Insomnia

Overview

Definition

Insomnia is a sleep disorder. It may make it hard to fall asleep, stay asleep, or get restful sleep.

Insomnia may be:

  • Short-term (acute)—lasts a few days to a few weeks
  • Long-term (chronic)—lasts more than 4 weeks

Causes

Insomnia happens for many reasons. Short-term insomnia is often caused by:

  • A life crisis or stress
  • Noise
  • A room that is too hot or too cold
  • Changes in surroundings
  • Jet lag or other sleep-wake problems

The cause of long-term insomnia is not always clear. It can be caused by:

  • Mental health problems, such as depression, anxiety, or post-traumatic stress disorder
  • Arthritis, fibromyalgia, or other long-term pain
  • Heart disease
  • Problems that affect breathing, such as asthma, chronic obstructive pulmonary disease (COPD), or sleep apnea
  • Hyperthyroidism
  • Gastroesophageal reflux disease (GERD) or an ulcer

Both types of insomnia can be due to:

  • Behaviors such as:
    • Using caffeine, alcohol, or other substances
    • Smoking
    • Sleeping on an irregular schedule—such as with shift work
    • Problems coping with stress
    • Napping too much in the afternoon or evening
  • Certain medicines, such as:
    • Antidepressants, stimulants, and pain relievers
    • Steroid hormones, decongestants, and certain asthma medicines

Risk Factors

Insomnia is more common in women at and after menopause. It is also common in adults 50 years of age or older.

The risk is higher for those with any problems listed above.

SymptomsandDiagnosis

Symptoms

Insomnia may cause:

  • Problems falling asleep or staying asleep
  • Waking up too early
  • Not feeling refreshed after sleep
  • Daytime sleepiness
  • Uneasiness and problems thinking

Diagnosis

The doctor will ask about your symptoms and health history. A physical exam may be done. The doctor will ask about your sleep, habits, schedule, and medicines.

If the cause is not clear, a sleep study may be done. This is done in a special lab. A technician will look at brain activity, breathing, and movement as you sleep.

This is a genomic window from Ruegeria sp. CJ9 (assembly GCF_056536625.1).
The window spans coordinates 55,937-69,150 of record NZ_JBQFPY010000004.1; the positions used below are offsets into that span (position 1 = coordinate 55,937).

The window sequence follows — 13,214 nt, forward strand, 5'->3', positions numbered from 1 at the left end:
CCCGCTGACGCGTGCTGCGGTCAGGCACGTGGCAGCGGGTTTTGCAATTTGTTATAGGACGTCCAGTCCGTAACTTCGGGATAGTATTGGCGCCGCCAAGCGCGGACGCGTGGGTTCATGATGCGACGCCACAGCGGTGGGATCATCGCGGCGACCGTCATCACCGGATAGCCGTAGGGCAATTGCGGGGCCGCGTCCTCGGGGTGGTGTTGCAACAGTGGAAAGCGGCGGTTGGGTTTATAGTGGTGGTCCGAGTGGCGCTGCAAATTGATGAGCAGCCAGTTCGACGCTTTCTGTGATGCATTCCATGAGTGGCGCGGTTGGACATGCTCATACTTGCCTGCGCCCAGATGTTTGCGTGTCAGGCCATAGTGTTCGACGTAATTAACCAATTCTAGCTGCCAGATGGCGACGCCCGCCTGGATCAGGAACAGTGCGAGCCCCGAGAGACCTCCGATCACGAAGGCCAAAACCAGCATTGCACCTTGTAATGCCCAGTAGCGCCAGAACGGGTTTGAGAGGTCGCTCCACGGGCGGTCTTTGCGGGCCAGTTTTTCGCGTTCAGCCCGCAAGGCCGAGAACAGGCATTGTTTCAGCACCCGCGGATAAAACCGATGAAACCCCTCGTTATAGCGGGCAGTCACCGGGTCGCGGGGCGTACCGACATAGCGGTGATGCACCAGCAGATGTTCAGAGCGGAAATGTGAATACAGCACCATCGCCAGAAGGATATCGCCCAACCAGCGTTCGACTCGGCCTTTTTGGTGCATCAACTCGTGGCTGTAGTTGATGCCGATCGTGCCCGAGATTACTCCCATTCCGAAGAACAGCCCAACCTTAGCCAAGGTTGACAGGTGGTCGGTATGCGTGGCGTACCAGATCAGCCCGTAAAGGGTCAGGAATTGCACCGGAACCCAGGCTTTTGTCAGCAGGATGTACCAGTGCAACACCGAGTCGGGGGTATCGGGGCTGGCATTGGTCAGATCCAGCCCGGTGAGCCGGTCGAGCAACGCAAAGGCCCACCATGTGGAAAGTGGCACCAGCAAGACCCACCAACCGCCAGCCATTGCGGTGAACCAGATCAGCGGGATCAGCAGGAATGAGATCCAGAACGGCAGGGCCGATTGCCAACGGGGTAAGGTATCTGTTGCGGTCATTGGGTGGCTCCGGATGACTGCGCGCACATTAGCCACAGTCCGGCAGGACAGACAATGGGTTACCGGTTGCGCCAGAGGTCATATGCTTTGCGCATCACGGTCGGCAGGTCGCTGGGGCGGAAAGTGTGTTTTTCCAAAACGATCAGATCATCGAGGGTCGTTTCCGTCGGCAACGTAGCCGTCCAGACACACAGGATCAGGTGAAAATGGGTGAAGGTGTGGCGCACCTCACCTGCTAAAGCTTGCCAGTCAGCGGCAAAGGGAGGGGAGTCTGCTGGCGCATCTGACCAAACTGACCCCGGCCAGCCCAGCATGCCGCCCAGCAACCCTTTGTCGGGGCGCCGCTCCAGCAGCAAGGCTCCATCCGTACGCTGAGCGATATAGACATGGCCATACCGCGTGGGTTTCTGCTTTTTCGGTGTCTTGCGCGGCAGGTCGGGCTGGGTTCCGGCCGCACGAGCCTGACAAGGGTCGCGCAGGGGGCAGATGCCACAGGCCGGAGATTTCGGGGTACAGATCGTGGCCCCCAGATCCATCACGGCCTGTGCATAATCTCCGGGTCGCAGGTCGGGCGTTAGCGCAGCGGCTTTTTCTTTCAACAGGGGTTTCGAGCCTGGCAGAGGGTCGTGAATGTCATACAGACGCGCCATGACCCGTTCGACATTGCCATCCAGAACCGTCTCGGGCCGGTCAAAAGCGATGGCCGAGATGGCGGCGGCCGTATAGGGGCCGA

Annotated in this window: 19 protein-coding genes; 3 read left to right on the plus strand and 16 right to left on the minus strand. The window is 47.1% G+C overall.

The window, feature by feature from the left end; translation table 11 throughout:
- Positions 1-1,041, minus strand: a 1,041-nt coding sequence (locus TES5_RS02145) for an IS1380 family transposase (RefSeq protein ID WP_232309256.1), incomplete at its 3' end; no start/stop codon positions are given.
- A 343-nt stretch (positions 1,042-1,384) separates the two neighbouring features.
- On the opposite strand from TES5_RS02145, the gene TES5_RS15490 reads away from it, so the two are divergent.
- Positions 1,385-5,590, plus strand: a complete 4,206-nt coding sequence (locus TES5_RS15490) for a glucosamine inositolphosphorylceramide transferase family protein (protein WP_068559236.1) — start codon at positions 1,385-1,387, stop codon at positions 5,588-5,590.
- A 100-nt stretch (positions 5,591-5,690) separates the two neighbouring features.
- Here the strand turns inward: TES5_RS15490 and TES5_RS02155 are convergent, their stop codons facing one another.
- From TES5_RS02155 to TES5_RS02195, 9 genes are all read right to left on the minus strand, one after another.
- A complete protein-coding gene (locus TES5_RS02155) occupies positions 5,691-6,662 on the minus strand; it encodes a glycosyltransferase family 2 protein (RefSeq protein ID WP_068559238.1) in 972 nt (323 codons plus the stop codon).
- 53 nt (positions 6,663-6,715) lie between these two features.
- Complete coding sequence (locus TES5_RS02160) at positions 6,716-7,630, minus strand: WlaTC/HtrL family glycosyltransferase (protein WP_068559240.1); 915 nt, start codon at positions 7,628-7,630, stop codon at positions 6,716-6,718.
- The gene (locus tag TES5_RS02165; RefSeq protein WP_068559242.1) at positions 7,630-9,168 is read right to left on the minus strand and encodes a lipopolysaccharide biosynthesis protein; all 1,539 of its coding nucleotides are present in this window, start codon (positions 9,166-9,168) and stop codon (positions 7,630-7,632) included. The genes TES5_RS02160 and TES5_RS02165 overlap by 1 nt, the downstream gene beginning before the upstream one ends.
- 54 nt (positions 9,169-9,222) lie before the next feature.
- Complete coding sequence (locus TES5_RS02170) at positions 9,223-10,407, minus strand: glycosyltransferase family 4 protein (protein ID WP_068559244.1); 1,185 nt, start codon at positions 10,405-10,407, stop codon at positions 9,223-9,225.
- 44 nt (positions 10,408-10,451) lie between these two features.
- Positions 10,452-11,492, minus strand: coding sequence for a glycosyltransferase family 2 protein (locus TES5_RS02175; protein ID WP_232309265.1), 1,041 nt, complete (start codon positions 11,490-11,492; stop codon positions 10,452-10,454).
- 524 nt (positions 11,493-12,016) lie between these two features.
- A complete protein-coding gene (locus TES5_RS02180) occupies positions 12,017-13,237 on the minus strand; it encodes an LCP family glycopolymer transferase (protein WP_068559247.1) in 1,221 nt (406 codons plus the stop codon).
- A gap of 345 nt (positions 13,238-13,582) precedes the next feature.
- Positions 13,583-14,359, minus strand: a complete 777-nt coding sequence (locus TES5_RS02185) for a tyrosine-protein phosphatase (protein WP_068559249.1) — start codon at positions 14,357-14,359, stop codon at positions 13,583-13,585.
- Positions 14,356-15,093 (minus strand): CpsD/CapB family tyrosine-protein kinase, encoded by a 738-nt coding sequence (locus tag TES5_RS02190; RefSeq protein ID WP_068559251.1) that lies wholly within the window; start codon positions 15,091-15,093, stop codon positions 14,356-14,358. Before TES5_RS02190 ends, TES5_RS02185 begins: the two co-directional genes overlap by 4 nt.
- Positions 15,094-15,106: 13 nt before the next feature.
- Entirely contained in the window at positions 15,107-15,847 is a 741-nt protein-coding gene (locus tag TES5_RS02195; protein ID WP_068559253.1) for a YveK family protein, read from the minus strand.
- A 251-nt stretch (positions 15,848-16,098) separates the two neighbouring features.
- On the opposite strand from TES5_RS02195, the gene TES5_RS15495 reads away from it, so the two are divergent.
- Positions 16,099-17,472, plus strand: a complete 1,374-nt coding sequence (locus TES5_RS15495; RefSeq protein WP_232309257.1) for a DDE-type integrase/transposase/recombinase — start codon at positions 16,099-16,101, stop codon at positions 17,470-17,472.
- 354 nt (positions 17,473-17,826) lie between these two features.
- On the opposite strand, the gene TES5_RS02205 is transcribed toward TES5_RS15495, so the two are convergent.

Treatments

Treatment

The goal is to improve sleep. This may be done by treating underlying problems or behaviors. Other options are:

  • Sleep medicines—usually for a short time
  • Relaxation techniques and physical activity—to ease stress
  • Herbs or melatonin
  • Sleep restriction—a program that limits time in bed to sleeping time only
  • Reconditioning—using the bed only for sleep and sex
  • Cognitive behavioral therapy—talk therapy with a mental health counselor

Prevention

To reduce the risk of insomnia:

  • Do regular physical activity.
  • Get treatment for health problems.
  • Do not use substances that disrupt sleep.
  • Learn and use good sleep practices.

This content is reviewed regularly and is updated when new and relevant evidence is made available. This information is neither intended nor implied to be a substitute for professional medical advice. Always seek the advice of your physician or other qualified health provider prior to starting any new treatment or with questions regarding a medical condition.

Edits to original content made by Denver Health.

a (Sleeplessness)

RESOURCES

National Heart, Lung, and Blood Institute https://www.nhlbi.nih.gov 

National Sleep Foundation https://sleepfoundation.org 

CANADIAN RESOURCES

Sleep On It https://sleeponitcanada.ca/ 

Canadian Sleep Society https://css-scs.ca 

References

Insomnia. Family Doctor—American Academy of Family Physicians website. Available at: https://familydoctor.org/condition/insomnia. Accessed February 25, 2021.

Insomnia. National Heart, Lung, and Blood Institute website. Available at: https://www.nhlbi.nih.gov/health-topics/insomnia. Accessed February 25, 2021.

Insomnia in adults. EBSCO DynaMed website. Available at: https://www.dynamed.com/condition/insomnia-in-adults. Accessed February 25, 2021.

Patel D, Steinberg J, Patel P. Insomnia in the elderly: a review. J Clin Sleep Med. 2018;14(6):1017-1024.